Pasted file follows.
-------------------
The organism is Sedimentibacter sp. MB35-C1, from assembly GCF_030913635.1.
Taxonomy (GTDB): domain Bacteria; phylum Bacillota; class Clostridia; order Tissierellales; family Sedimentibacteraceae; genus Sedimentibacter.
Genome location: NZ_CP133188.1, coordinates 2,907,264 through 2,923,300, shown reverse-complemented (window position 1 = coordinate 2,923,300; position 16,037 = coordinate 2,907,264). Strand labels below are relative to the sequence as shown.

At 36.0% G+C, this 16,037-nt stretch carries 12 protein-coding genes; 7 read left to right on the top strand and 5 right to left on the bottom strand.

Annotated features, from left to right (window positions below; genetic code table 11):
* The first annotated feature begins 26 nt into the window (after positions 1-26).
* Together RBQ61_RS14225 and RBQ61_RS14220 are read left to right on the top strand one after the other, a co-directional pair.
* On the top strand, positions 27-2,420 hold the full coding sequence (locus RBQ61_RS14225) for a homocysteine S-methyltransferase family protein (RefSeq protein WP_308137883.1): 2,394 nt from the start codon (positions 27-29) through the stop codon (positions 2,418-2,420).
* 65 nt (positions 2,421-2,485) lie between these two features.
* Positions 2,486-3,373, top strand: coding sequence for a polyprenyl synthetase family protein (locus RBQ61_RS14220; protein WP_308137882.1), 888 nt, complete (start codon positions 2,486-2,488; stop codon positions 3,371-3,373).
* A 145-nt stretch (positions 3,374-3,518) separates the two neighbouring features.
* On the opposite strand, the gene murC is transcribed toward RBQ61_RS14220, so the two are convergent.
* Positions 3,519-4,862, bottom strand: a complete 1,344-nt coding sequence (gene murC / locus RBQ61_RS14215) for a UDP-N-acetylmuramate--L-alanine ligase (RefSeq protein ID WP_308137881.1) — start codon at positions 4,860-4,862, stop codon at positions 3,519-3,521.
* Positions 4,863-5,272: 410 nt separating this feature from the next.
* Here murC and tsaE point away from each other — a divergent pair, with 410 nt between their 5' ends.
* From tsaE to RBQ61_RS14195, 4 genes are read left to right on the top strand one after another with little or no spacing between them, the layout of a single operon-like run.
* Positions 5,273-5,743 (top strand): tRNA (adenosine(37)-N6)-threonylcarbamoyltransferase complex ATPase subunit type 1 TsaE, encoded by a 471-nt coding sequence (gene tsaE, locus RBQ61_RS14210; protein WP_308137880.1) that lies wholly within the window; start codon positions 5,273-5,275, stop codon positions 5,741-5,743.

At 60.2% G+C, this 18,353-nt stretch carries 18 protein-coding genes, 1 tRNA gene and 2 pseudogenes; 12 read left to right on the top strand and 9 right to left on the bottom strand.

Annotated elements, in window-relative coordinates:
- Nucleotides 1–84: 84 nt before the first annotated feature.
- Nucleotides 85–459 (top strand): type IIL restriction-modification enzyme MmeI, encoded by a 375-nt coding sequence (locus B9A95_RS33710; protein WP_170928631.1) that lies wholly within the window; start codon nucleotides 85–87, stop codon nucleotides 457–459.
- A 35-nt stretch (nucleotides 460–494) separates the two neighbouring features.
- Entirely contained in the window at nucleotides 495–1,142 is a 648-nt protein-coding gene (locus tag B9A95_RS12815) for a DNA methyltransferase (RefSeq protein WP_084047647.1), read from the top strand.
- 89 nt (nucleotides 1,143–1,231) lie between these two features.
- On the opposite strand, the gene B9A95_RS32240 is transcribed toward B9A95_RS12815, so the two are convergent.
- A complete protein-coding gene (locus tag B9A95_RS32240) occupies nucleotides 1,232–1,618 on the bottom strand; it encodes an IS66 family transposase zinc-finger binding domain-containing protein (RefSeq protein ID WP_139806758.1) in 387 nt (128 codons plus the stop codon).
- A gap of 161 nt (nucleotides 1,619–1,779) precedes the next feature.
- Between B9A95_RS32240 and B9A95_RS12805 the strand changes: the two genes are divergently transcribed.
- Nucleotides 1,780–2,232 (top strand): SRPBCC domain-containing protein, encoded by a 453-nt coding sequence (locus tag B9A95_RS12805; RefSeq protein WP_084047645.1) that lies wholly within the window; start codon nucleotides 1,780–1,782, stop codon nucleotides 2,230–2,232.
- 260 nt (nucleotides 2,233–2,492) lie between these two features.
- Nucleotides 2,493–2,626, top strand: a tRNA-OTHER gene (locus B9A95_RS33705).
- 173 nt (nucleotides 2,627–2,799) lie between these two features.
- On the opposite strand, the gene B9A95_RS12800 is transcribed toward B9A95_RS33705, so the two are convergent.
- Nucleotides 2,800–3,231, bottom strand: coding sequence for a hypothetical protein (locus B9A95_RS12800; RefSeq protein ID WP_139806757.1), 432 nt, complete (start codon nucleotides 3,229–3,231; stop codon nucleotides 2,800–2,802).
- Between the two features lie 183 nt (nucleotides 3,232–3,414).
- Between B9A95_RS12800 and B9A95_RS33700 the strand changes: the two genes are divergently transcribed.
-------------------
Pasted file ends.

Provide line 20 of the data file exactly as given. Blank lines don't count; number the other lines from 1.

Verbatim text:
- Nucleotides 1–84: 84 nt before the first annotated feature.